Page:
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Rice's Whale Turns One: Here's What We're Learning

February 18, 2022

This year marks the first year the Rice’s whale has been recognized as a new species. Learn more about our ongoing comprehensive research.

Rice's whale surfacing. A Rice’s whale surfaces in the Gulf of Mexico. Credit: NOAA Fisheries (NMFS ESA/MMPA Permit No. 14450).

In the last year, we have learned that the Rice’s whale is one of the most endangered cetaceans in the world. While researchers have known about these whales for years, it was just last year that these whales were recognized as a unique species. Rice’s whales are the only baleen whale known to reside in the Gulf of Mexico year-round. While they have been seen throughout the Gulf, they have primarily been seen in a restricted area. Their population size is estimated to be fewer than 100 animals. Scientists at the Southeast Fisheries Science Center, in collaboration with others, are undertaking a comprehensive multi-year study to learn more about these rare whales.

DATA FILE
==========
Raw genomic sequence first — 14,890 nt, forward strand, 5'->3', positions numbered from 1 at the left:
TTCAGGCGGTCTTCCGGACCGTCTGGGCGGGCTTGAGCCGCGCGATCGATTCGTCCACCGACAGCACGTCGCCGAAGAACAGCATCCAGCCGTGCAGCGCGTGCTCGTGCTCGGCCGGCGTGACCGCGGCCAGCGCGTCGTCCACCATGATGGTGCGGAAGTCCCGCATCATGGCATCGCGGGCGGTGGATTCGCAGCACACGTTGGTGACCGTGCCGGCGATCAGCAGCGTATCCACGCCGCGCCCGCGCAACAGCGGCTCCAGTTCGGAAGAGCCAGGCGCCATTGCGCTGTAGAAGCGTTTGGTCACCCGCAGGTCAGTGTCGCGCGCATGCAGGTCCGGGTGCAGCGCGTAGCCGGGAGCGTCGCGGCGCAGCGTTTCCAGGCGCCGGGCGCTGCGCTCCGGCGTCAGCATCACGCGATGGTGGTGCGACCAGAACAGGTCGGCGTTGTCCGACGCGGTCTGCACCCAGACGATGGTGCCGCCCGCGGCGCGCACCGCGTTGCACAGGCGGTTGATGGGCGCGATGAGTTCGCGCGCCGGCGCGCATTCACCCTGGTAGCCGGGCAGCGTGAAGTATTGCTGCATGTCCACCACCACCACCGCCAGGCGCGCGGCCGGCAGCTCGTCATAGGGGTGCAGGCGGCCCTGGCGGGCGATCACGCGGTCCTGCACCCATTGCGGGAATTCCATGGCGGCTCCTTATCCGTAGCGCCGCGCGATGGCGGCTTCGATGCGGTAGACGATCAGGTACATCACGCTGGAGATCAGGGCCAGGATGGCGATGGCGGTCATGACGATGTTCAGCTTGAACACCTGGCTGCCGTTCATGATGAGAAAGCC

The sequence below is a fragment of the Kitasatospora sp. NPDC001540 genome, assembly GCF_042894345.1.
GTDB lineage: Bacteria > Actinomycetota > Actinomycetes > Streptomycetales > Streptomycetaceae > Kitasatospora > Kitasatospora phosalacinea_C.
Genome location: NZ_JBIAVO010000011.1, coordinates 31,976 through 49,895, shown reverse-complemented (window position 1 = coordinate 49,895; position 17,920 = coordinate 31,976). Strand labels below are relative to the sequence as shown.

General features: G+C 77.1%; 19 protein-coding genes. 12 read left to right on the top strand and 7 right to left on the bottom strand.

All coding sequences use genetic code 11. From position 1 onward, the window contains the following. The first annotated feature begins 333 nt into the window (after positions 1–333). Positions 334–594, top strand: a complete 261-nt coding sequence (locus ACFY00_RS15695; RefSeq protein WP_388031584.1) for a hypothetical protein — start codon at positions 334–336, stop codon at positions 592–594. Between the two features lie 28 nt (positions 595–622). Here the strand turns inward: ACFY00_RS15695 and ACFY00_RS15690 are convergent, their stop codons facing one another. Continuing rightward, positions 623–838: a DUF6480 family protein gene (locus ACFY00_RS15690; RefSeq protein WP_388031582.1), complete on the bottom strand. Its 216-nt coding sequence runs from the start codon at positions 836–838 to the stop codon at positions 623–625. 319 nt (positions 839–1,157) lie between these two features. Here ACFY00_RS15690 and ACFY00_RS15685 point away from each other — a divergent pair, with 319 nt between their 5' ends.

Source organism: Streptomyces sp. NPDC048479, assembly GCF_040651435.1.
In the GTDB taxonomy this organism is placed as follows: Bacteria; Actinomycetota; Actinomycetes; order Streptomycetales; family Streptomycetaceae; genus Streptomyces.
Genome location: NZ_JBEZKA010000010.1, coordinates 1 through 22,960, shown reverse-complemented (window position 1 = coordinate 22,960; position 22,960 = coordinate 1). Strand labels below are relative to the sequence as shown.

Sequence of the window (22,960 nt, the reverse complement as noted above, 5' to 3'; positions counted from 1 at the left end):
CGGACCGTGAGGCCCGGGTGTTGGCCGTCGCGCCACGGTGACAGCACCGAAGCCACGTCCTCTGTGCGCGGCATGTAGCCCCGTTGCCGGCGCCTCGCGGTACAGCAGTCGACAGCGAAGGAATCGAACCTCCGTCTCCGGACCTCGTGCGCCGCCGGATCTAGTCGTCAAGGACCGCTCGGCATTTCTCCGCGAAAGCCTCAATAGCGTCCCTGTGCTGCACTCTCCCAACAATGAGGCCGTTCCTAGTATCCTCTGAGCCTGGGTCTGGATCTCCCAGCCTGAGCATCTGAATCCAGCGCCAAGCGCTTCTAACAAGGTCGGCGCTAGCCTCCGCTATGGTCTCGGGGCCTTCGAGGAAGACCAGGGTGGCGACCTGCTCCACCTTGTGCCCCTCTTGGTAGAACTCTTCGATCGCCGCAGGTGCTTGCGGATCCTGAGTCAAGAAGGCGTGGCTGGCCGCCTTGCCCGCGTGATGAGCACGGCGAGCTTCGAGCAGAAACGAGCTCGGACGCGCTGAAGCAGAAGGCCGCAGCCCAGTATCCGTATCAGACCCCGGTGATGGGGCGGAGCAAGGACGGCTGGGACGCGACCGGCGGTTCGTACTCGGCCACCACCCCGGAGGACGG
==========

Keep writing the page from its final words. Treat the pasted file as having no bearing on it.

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A Rice's whale named Edna, photographed using a drone in 2019 and matched by markings on its back to a known whale first documented in 2018.
“Edna” (catalog ID 12003) was photographed using a drone in 2019 and matched by markings on its back to a known whale first documented in 2018. Credit: NOAA Fisheries/ Grace (Lisa) Conger and Beth Josephson (Permit # NMFS MMPA/ESA 14450 and 21938).

The study uses a multifaceted approach using advanced technologies to collect data. These include: 

The information gathered during these studies will help us improve management and recovery efforts for this endangered species. The studies are working on identifying the whales’ preferred habitats, prey types, distribution, and ecological role in the Gulf of Mexico. And we still have much to learn!

Last updated by Southeast Fisheries Science Center on February 18, 2022